A technology that would make the Internet's Domain Name System
hacker proof will become available to I-managers early next
year--but it will still be several years before any secure DNS
standards become widely used.
VeriSign, which operates the Net's dot-com, dot-net and dot-org
name registries, hosts a secure DNS test bed for developers
that uses an Internet Engineering Task Force protocol called
DNS Security. Currently, Veri Sign's DNSSec test bed is restricted
to authenticating only a few sample domain names. But in the
first quarter of 2002, the company plans to make a trial version
of the service available to customers so they can start securing
their dot-com names, said Warwick Ford, chief technology officer
"We're removing the risk of manipulating the DNS," Ford said.
"This is work still in progress, but it's a standards-track
VeriSign has not yet settled on pricing or timing for the launch
of the secure DNS service for dot-com or other top-level domain
(TLD) names, a company spokeswoman said.
The DNSSec protocol--in the works for more than four years--is
designed to stop DNS "hijacking," which occurs when a hacker
tampers with a site's DNS information and misdirects visitors
to an alternate server. In recent years, several high-profile
sites, including those of McDonald's and RSA Security, have
fallen victim to such hacks, which send a user to a bogus Web
site that appears to be the company's legitimate site.
DNS servers match a site's URL, such as "www.interactiveweek.com,"
with its numeric IP address. DNSSec enhances that basic function,
using a digital signature to verify that the IP address served
up is, in fact, the authorized one.
|Two high-profile cases of domain name hijacking:|
|February 2000: RSA Security's home
page was redirected to a page that read, "RSA
Security Inc. hacked! Praise Allah! The most
trusted name in E-security has been owned;"
hacker Coolio used a technique known as Domain
Name System cache poisoning to pull off the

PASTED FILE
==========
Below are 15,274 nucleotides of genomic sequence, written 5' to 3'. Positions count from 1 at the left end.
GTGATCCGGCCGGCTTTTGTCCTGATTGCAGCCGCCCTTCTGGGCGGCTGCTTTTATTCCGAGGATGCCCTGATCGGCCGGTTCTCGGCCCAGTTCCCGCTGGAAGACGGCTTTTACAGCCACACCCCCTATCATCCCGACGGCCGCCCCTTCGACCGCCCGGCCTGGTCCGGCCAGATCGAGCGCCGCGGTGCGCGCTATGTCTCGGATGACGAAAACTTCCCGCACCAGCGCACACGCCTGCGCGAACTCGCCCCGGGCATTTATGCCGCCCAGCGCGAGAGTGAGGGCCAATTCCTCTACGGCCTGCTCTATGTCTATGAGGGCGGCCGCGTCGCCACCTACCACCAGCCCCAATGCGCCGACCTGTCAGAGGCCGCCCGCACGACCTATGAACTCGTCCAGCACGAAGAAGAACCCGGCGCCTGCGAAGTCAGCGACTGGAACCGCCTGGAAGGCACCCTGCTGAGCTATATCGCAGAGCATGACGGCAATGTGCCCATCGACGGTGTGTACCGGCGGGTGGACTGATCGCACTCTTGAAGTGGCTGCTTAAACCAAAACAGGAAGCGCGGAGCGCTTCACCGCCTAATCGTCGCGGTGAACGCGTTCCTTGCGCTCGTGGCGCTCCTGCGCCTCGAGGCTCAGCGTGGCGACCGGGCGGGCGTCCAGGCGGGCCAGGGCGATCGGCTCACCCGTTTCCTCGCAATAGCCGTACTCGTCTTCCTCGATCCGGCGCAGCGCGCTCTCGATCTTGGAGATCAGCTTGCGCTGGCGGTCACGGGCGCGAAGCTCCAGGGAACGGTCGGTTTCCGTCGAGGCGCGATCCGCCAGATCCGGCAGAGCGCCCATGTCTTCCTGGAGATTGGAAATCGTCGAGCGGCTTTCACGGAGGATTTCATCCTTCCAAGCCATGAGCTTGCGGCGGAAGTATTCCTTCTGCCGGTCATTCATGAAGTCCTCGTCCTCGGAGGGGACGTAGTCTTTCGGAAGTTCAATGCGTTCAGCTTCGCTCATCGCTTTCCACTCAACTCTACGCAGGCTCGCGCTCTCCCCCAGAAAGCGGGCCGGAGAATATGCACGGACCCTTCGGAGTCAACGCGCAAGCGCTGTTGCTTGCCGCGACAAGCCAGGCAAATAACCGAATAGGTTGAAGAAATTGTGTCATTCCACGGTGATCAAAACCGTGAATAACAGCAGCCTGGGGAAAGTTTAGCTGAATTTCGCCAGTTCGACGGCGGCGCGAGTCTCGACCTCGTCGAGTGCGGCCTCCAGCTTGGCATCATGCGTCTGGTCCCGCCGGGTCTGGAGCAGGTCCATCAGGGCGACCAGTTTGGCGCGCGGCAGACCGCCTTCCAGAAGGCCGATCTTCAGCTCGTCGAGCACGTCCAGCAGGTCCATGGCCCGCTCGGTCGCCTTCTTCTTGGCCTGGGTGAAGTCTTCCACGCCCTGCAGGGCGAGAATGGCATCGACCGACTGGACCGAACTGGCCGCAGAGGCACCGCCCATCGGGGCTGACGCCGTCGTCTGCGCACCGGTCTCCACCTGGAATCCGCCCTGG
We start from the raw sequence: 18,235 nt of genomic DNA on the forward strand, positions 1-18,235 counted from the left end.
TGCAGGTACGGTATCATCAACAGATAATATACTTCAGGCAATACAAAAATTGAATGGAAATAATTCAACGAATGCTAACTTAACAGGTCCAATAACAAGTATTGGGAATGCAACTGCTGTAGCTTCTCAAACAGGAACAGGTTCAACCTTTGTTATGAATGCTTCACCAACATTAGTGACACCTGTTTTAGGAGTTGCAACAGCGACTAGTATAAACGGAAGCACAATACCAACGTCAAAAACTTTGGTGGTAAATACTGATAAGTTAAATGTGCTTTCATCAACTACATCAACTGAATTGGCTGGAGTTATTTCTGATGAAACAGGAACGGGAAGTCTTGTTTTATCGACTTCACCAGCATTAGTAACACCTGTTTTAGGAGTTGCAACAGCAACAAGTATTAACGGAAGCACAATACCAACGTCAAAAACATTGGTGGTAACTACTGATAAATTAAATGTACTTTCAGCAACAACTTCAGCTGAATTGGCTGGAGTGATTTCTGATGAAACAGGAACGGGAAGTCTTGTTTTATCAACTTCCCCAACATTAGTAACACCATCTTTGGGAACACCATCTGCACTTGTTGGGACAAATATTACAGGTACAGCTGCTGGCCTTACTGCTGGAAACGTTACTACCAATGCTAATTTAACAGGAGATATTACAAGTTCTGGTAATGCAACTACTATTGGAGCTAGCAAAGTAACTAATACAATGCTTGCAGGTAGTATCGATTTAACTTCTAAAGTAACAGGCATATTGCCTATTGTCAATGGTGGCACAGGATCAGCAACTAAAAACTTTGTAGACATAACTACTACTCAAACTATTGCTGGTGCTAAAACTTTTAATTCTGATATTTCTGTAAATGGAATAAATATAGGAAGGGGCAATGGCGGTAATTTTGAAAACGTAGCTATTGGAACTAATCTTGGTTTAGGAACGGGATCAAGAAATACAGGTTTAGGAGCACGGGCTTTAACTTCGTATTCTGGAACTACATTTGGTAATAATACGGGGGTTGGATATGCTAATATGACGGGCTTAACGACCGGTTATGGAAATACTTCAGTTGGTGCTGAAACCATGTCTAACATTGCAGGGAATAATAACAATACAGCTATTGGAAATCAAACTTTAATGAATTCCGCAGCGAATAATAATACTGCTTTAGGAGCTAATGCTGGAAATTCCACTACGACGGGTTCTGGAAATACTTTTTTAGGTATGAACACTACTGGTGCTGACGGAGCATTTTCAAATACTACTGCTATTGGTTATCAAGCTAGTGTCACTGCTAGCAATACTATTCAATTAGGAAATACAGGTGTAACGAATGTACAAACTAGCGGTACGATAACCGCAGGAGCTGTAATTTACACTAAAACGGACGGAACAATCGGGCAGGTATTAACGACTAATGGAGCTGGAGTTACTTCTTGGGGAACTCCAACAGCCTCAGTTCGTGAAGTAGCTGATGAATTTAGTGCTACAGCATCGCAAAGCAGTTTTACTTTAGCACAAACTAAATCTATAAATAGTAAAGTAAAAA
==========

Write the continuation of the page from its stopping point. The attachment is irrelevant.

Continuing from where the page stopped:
|February 2001: McDonald's U.K. domain
name server was attacked by a hacker named Fluffy
Bunny, who sent visitors to a bogus site.|
But several hurdles need to be cleared before DNSSec becomes
practical for many e-businesses. One problem VeriSign has encountered
is that the current version of the DNSSec protocol requires
each "zone"--the group of domain names included under one authoritative
DNS server--to secure all of its subdomains at once. In other
words, it's all or nothing. That would present a huge operational
problem in securing the dot-com TLD--by far the largest TLD,
with about 25 million names.
To bypass this difficulty, VeriSign has drafted an "opt-in"
extension to the DNSSec that will allow VeriSign to sign up
the dot-com zone incrementally instead of all at once, said
Mark Kosters, VeriSign's vice president of research. The opt-in
proposal must still undergo IETF review, he said.
There is also a performance penalty associated with secure
DNS transactions. An unsecured DNS response today is about 200
bytes, whereas a DNSSec response can be as much as 10 times
that, said David Conrad, CTO of Nominum, which has developed
the most recent versions of the Berkeley Internet Name Domain
server. BIND runs an estimated 90 percent of the DNSes in use
Additional overhead, as well as the general complexities of
introducing a new technology, will cause operators of the Internet's
root servers--the 13 authoritative servers that sit at the top
of the DNS hierarchy--to shun a speedy adoption of DNSSec. "Root
server operators are a very conservative bunch," said Conrad,
whose company provides operational support for two of the DNS
While DNS servers that are not secure are able to receive responses
from DNSSec-enabled servers, those results would not be authenticated.
"It's one of those things where so much of it requires the
entire Internet to support it in order for it to really work,"
said John Pescatore, Gartner's chief Internet security analyst.
"From a security goodness point of view, it's a really solid
idea. But right now [without wider DNSSec acceptance],
there isn't any glaring problem DNSSec solves for any individual